Journal of Molecular Medicine

, Volume 92, Issue 2, pp 139–149

Nafcillin enhances innate immune-mediated killing of methicillin-resistant Staphylococcus aureus

Authors

    • Department of PediatricsUniversity of California, San Diego
    • Division of Pediatric Pharmacology & Drug DiscoveryUniversity of California San Diego School of Medicine
  • Cheryl Y. Okumura
    • Department of PediatricsUniversity of California, San Diego
    • Department of BiologyOccidental College
  • Wdee Thienphrapa
    • Department of PediatricsUniversity of California, San Diego
  • Joshua Olson
    • Department of PediatricsUniversity of California, San Diego
  • Poochit Nonejuie
    • Department of Biological SciencesUniversity of California, San Diego
  • Quang Dam
    • Department of PediatricsUniversity of California, San Diego
  • Abhay Dhand
    • Department of MedicineNew York Medical College
  • Joseph Pogliano
    • Department of Biological SciencesUniversity of California, San Diego
  • Michael R. Yeaman
    • David Geffen School of Medicine at UCLA and the Los Angeles Biomedical Research Institute at Harbor–UCLA Medical Center
  • Mary E. Hensler
    • Department of PediatricsUniversity of California, San Diego
  • Arnold S. Bayer
    • David Geffen School of Medicine at UCLA and the Los Angeles Biomedical Research Institute at Harbor–UCLA Medical Center
    • Department of PediatricsUniversity of California, San Diego
    • Skaggs School of Pharmacy & Pharmaceutical SciencesUniversity of California, San Diego
    • Division of Pediatric Pharmacology & Drug DiscoveryUniversity of California San Diego School of Medicine
Original Article

DOI: 10.1007/s00109-013-1100-7

Cite this article as:
Sakoulas, G., Okumura, C.Y., Thienphrapa, W. et al. J Mol Med (2014) 92: 139. doi:10.1007/s00109-013-1100-7

Abstract

Based on in vitro synergy studies, the addition of nafcillin to daptomycin was used to treat refractory methicillin-resistant Staphylococcus aureus (MRSA) bacteremia. Daptomycin is a de facto cationic antimicrobial peptide in vivo, with antistaphylococcal mechanisms reminiscent of innate host defense peptides (HDPs). In this study, the effects of nafcillin on HDP activity against MRSA were examined in vitro and in vivo. Exposures to β-lactam antimicrobials in general, and nafcillin in particular, significantly increased killing of S. aureus by selected HDPs from keratinocytes, neutrophils, and platelets. This finding correlated with enhanced killing of MRSA by whole blood, neutrophils, and keratinocytes after growth in nafcillin. Finally, nafcillin pretreatment ex vivo reduced MRSA virulence in a murine subcutaneous infection model. Despite the lack of direct activity against MRSA, these studies show potent, consistent, and generalized nafcillin-mediated “sensitization” to increased killing of MRSA by various components of the innate host response. The use of nafcillin as adjunctive therapy in MRSA bacteremia merits further study and should be considered in cases refractory to standard therapy.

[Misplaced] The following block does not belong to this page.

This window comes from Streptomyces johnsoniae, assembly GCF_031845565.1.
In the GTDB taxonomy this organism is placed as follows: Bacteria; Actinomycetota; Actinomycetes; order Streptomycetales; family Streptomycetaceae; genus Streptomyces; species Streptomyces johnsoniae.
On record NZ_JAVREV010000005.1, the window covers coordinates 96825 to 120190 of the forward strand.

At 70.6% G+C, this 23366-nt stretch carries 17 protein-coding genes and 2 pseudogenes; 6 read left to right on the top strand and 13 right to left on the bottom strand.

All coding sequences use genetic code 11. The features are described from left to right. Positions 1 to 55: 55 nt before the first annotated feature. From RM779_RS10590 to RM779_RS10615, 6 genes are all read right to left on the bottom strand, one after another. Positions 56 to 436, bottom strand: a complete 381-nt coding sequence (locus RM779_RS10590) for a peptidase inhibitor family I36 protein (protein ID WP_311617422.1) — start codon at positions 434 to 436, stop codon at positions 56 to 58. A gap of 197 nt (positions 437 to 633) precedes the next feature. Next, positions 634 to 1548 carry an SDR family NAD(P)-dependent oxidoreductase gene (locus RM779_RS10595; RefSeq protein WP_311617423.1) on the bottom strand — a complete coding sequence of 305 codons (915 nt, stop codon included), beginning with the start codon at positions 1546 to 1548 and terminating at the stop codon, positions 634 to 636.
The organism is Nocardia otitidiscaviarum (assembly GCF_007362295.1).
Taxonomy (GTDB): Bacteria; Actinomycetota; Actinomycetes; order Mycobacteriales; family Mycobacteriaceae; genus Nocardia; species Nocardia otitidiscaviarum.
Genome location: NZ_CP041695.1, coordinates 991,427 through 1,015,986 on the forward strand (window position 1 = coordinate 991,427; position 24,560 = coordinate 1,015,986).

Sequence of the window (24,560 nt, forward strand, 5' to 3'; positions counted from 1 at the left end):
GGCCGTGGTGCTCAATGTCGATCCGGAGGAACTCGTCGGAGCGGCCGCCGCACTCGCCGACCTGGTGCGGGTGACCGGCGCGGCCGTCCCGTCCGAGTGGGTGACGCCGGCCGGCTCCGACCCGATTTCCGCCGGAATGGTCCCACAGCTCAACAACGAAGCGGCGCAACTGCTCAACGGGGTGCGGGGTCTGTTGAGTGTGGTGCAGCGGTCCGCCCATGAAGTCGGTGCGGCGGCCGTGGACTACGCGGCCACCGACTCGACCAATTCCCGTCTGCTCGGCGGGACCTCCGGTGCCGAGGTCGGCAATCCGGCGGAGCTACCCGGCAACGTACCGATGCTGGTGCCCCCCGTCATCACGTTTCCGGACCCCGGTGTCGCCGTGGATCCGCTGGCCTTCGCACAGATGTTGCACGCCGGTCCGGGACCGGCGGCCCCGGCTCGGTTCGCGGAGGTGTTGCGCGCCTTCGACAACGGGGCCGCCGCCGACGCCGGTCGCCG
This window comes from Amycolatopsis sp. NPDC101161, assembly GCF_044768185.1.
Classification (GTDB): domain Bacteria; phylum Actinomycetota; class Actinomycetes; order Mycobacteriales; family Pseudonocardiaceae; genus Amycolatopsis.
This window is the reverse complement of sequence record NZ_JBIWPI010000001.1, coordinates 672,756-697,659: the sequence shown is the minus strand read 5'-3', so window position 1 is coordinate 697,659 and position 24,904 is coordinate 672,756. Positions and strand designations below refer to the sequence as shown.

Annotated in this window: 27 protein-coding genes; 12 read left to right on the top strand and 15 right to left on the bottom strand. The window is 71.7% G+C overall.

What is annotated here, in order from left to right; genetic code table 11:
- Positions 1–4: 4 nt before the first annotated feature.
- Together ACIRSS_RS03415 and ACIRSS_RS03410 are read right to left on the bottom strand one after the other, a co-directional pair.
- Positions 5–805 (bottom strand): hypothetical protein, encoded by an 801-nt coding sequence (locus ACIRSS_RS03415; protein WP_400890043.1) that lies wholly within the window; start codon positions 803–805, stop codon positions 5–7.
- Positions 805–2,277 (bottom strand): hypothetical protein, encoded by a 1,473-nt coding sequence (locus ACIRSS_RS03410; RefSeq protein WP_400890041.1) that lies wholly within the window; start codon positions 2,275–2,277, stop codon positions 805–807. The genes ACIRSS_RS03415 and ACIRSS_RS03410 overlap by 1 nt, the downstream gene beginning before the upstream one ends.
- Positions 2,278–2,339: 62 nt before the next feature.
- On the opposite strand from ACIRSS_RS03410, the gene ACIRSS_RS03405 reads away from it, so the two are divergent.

Key messages

  • Nafcillin has been used as adjunctive therapy to clear persistent MRSA bacteremia.

  • Nafcillin enhances killing of MRSA by a cadre of innate host defense peptides.

  • Nafcillin increases binding of human cathelicidin LL-37 to the MRSA membrane.

  • Nafcillin enhances killing of MRSA by neutrophils.

  • Nafcillin reduces virulence of MRSA in a murine subcutaneous infection model.

Keywords

MRSAInnate immunityBeta-lactamsNafcillinHost defense peptides

Copyright information

© Springer-Verlag Berlin Heidelberg 2013